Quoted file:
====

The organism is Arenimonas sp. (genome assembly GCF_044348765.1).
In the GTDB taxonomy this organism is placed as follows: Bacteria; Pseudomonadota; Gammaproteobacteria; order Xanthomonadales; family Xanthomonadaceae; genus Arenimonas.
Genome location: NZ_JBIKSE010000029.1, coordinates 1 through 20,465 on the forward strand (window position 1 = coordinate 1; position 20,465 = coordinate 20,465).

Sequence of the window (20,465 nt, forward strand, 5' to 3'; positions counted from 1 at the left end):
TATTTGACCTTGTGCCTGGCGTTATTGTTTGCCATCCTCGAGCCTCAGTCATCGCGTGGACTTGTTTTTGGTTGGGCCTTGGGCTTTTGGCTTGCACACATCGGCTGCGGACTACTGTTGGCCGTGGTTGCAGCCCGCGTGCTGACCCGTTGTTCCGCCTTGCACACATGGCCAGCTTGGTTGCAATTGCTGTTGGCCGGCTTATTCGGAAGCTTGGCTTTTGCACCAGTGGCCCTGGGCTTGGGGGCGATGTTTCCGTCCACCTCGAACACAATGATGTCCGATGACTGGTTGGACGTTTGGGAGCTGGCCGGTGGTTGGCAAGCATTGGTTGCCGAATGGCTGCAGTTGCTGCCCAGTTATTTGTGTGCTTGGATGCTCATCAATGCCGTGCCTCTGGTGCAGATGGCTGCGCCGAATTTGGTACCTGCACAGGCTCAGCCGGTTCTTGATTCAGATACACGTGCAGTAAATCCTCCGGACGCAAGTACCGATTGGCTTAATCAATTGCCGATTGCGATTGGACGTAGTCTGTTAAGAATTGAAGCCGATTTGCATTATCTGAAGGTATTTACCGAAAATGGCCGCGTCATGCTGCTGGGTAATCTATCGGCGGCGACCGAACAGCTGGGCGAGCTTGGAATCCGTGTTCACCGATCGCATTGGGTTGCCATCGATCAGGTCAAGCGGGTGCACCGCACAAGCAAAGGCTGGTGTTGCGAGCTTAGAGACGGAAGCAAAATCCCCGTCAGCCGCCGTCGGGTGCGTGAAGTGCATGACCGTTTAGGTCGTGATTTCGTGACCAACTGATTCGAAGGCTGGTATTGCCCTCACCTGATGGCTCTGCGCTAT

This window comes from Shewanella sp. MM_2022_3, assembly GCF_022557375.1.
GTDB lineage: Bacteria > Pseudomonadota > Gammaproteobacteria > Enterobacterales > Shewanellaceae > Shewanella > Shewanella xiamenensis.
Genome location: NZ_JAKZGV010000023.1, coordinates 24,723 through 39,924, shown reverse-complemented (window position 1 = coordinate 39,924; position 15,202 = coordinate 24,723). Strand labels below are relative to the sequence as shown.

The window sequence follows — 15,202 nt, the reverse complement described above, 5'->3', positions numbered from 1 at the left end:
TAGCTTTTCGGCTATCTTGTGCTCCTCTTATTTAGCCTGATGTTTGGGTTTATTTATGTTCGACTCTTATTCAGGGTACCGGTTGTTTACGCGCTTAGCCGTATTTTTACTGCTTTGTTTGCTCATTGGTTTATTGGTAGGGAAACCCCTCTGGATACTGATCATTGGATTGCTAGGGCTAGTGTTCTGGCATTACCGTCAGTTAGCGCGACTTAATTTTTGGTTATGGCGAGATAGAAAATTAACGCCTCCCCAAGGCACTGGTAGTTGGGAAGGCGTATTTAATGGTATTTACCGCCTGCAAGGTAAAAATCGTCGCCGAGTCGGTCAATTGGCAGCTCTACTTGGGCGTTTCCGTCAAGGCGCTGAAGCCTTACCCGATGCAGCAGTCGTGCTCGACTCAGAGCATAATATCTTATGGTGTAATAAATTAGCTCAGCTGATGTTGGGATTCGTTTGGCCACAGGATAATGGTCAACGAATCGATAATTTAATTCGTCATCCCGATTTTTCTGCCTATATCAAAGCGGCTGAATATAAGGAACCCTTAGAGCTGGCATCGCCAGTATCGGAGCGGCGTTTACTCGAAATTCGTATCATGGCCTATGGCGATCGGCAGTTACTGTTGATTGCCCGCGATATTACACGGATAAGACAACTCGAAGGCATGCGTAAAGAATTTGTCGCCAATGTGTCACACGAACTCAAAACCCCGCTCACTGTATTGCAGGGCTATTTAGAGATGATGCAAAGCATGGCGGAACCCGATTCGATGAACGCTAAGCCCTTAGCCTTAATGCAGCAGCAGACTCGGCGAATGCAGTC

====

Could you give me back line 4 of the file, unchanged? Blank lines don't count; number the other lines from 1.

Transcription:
Sequence of the window (20,465 nt, forward strand, 5' to 3'; positions counted from 1 at the left end):